This dogmatic position could not withstand mathematical progress. A major debate took place during the 17th century between the defenders of a rational aesthetic and those whom scientific progress had convinced otherwise.

The latter opinion, more in harmony with a technological society in the making, led to the current definition of the artist. Attached to the emotional and subjective nature of their creation and linking success with the quality of their inspiration, modern artists often regard the idea of rationality in art as a reductive aberration.
That was not what Dürer thought, since he found it deplorable that some fellow-artists, guided by their talent alone, should create works of much poorer quality than those their understanding could have produced by following the rules of the "art of measurement"
( Dürer quotation)

But we should not be misled: that which so frightens some does not correspond so simply to that which so attracts others. The "art of measurement" so dear to the Ancients is alien to this image of a scholastic straitjacket: it is above all a provider of logical frameworks intended to support and give meaning to creative activity. Its practice is therefore more liberating than alienating.

After Still Life with a Guitar by Juan Gris

The Traité de Lutherie gives precise information about that art, destined for those who wish to practice it. Both a practical and a theoretical guide, it initiates its readers into the oldest secrets of the conception of forms.

Dürer quotation:

Gracious master and friend! It has until now been the custom in our Germany to put many dexterous young people to the art of painting without any foundation other than what they may learn from daily practice. They have therefore grown up in ignorance, like an unpruned tree. Although some of them have achieved a skilful hand through continual exercise, their works, albeit powerful on occasion, are made intuitively and solely according to their tastes. Whenever knowledgeable painters and true artists have seen such unplanned works, they have laughed – not without reason – at the ignorance of these people. Indeed, nothing is more disagreeable to a man of understanding than falsity in a painting, however diligently executed. That such painters delight in error is the sole reason for their never learning the art of measurement, without which there is not, nor ever will be, any true craft. Yet it is also the fault of their masters, who were themselves ignorant of the art. As it is the foundation of all painting, I have set myself to the matter of teaching the essentials to young people eager for instruction in their art, and giving them reasons for taking up measurement with ruler and compass, so that they can recognise the truth when they see it. In that way they will not only be eager to know their art but will also acquire a surer and profounder judgment.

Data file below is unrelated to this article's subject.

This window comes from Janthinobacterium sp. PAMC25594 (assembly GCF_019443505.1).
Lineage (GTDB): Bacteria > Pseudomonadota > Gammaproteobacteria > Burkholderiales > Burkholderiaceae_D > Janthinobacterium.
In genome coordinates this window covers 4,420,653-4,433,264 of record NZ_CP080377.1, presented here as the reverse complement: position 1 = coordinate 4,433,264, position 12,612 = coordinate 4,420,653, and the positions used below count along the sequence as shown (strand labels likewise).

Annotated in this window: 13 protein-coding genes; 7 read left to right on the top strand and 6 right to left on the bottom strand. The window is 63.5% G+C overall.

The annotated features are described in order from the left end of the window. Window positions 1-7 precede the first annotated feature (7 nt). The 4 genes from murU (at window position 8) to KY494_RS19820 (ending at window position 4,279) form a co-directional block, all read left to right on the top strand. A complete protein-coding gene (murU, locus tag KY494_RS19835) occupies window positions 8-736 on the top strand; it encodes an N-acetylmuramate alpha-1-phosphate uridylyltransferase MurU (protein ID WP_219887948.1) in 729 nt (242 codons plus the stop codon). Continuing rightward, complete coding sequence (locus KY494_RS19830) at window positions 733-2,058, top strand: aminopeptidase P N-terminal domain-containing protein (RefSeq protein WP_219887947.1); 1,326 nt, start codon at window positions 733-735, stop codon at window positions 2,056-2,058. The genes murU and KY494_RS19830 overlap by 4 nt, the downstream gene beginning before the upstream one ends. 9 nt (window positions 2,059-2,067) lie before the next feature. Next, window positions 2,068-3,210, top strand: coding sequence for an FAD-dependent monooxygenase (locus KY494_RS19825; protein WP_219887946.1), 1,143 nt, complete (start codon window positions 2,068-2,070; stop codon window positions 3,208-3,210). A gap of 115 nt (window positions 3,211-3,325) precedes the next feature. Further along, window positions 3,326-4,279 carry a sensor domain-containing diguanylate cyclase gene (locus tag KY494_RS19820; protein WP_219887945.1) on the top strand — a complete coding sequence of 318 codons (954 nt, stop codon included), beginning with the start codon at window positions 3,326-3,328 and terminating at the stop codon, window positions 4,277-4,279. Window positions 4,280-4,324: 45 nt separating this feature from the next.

Albrecht Dürer, Dedication to The Art of Measurement, 1525